SandAway® is made from psyllium husks – a powerful but natural way to regulate the bowel movements of horses and a valuable way of expelling sand from the gu
Psyllium husks for horses are made from the outer coating of the seeds of the psyllium plant and are a rich source of soluble and insoluble dietary fibre. The husks are able to absorb water and this makes them expand and become mucilaginous. This gelatinous mass then moves through the digestive system helping to support natural peristalsis (gut movement). In cases of loose droppings, the psyllium husks give the stools bulk.
Horses cannot digest psyllium husks, so the husks can help to eliminate undigested and unwanted material from the gut – including sand – which is transported and expelled at the same time through the stools. The husks are also helpful in eliminating toxins.
Sand colic can be a problem for horses that live and graze on dry, sandy pastures. The horse can unwittingly ingest sand which – left untreated – will eventually form a dangerous blockage in the horse’s gut.
- 30% mucilage, mainly xylose, arabinose and galacturonic acid
- Dietary fibre
- Vitamin B1
- Support healthy gut movement and function
- Expel sand from the gut
- All horses or ponies grazing on short grass, especially on sandy pastures
||G PER DAY
||SCOOPS PER DAY
|Horses and Ponies
||70 – 105
||1 – 1.5
A 2.5kg tub fed at 105g per day will last 25 days
A 4kg tub fed at 105g per day will last 40 days
1 x level 100ml scoop (enclosed) = 35g
Feed daily for one week each month. Soak first in water to make a gel to support constipated horses or to clear gut. In all cases make sure your horse has access to plenty of clean drinking water. If you are in any doubt, please contact your vet for further advice.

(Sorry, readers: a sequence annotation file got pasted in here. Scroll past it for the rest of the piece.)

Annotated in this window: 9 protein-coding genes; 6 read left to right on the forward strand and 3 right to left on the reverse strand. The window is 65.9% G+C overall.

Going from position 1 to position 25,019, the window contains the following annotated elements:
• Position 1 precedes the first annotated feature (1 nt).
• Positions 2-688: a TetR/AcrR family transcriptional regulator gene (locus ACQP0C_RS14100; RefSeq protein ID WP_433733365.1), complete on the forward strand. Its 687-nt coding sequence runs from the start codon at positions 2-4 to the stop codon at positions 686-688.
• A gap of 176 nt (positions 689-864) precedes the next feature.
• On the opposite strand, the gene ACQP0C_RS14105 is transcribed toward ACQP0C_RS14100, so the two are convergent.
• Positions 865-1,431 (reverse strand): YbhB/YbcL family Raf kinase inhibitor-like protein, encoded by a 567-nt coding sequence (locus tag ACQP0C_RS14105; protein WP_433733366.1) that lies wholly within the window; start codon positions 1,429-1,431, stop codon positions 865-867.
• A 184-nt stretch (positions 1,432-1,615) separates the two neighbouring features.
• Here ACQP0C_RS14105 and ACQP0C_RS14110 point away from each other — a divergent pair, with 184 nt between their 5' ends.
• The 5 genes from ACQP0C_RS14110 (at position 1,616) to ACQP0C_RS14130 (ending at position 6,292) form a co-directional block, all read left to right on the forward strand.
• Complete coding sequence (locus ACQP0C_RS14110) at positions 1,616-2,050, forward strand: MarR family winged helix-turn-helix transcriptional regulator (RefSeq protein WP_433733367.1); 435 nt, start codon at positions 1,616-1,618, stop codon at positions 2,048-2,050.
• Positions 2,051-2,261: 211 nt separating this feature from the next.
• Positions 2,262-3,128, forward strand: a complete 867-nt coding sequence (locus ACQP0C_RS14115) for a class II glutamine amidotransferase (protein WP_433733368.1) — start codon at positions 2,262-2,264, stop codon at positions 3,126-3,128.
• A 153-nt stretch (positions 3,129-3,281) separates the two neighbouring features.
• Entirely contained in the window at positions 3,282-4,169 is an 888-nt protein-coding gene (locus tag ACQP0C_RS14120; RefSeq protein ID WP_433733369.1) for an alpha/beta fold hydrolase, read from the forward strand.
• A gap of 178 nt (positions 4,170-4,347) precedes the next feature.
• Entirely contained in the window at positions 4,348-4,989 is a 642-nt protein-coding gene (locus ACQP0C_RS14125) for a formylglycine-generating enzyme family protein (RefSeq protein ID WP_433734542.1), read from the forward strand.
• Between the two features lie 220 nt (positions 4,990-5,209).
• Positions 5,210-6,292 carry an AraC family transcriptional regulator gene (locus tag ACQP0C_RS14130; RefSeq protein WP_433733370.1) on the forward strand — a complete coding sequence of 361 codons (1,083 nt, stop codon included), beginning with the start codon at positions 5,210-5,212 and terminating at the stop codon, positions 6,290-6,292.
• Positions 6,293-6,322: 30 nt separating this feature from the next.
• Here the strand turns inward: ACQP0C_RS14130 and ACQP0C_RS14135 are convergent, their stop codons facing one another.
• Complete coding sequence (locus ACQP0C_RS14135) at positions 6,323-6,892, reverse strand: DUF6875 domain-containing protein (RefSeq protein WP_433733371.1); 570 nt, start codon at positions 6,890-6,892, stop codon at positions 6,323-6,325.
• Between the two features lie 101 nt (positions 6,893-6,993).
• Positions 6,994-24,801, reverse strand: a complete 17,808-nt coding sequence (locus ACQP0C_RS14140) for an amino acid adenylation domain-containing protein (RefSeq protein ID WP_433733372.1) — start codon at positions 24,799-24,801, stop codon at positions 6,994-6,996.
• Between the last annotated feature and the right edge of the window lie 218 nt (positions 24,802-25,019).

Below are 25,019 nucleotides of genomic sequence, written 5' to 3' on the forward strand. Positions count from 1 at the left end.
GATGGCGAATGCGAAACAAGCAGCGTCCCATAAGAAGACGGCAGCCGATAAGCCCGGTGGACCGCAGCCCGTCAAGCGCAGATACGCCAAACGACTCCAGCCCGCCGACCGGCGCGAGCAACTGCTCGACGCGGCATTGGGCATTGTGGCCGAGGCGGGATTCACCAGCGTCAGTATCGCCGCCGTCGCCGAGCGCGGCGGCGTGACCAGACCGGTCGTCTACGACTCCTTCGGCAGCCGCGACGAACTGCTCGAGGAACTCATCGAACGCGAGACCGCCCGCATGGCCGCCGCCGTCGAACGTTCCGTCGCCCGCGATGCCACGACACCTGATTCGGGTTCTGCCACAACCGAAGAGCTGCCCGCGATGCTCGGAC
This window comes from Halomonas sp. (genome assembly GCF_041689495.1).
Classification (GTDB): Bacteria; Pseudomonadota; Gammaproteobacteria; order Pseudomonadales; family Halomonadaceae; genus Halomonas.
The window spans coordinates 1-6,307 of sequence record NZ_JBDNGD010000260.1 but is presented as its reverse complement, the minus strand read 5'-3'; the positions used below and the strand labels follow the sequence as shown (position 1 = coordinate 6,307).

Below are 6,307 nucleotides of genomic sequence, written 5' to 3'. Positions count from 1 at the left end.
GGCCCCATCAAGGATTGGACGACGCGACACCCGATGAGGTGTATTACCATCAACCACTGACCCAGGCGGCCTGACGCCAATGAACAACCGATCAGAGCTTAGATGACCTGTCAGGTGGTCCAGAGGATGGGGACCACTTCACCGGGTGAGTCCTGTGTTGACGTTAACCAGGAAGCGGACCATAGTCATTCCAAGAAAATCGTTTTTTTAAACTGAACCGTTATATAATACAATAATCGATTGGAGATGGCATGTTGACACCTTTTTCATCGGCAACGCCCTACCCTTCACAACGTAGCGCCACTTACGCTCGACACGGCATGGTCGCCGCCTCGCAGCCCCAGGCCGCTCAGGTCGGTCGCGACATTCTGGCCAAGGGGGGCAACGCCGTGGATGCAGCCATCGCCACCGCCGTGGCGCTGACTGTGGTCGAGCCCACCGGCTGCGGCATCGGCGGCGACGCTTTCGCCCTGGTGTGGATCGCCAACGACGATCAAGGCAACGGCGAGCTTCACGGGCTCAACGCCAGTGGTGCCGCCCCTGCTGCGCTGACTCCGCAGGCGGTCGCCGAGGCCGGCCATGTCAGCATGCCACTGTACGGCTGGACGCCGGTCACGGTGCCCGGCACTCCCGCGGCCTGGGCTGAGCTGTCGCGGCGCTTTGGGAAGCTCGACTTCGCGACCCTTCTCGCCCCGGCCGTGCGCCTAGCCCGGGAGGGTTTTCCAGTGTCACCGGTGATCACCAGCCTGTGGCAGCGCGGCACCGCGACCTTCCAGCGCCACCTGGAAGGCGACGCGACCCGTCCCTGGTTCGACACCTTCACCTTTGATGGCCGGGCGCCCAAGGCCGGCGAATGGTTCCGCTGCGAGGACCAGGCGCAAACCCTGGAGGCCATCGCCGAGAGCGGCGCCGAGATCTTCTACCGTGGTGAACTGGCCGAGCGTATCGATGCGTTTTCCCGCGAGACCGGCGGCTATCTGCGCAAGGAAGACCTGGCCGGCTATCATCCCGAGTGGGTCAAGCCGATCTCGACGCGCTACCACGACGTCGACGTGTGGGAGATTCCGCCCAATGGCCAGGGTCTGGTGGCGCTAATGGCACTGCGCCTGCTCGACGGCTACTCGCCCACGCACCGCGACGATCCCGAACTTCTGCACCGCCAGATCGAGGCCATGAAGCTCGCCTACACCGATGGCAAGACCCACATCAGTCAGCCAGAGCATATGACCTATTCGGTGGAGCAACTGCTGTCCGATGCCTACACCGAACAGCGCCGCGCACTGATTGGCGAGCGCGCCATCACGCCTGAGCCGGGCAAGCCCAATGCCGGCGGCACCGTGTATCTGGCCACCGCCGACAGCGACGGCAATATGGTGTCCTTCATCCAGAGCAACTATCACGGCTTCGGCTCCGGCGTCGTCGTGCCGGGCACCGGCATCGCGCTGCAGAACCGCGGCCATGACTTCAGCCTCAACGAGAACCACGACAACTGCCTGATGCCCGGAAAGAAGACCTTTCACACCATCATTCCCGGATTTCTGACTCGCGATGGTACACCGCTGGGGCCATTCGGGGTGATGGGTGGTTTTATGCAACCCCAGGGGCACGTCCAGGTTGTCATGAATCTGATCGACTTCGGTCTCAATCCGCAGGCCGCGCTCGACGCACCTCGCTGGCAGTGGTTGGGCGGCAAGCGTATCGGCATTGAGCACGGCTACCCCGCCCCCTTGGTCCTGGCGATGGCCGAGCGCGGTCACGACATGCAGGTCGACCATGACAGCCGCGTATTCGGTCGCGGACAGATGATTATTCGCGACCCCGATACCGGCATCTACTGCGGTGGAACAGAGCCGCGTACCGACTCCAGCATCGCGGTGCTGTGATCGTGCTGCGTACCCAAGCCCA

|Psyllium husks (Plantago psyllium) food-grade, pure and from the outer portion of psyllium seeds
|Crude oils and fats 0.6%
Crude protein 2.3%
|Crude ash 2.7%
Crude fibre 8.1%
A feed material for horses. Store in a cool, dry place. Replace lid securely to avoid deterioration of contents. Keep out of reach of children
✓ Supports healthy gut movement and function
✓ Expels sand from the gut
✓ All horses or ponies on restricted grazing and sandy pastures
✓ Has a soothing effect on the gut
✓ Can be fed dry for loose bowels
When psyllium husks combine with water or other liquid they form a gel-like gelatinous mass. This can move through the digestive system – by the process of peristalsis (wave-like muscle contractions of the intestine walls which move matter forwards) – soaking up any toxins that can then be flushed out of the body in the stools.
Psyllium husks for horses can be a useful way of dealing with a condition that arises when horses have been grazed on sandy soil leading to sand getting into their gut. In the UK sandy soils are found in South West and South East England, East Anglia and parts of the Midlands and South Wales.
A test to see if your horse has sand in his gut is to take some fresh manure from the top of a recent pile, so it has not touched any sand on the ground, and put it in a jar and add a lot of water. Shake the jar until the manure has virtually dissolved and then leave it to stand and settle. Any sand should settle first meaning you will clearly see a layer of sand in the bottom of the jar. The more sand there is, the more sand your horse has inside his gut.
Too much sand would eventually cause a blockage, so psyllium husks for horses can shift this sand out of the gut. It would be wise not to administer psyllium husks at the same time as any medication as the properties of the husks would reduce the absorption of the drugs.
Psyllium husks give the stools bulk which enables them to stay in the intestine longer. They do not contain any gluten and they may also be useful for supporting healthy cholesterol levels.
Ayurvedic medicine – traditional in India – recommends psyllium husks for cleansing the colon, regulating the bowels and cleansing the blood.
The psyllium seed’s flaky, pale husk has been used by herbalists for many years to support healthy gut function. It has virtually no smell or taste.
The psyllium plant, or Plantago ovato, is native to India, but it also grows in parts of Asia, North Africa and the Mediterranean regions where soil contains silt and sand. The plant is widely cultivated in Pakistan and India.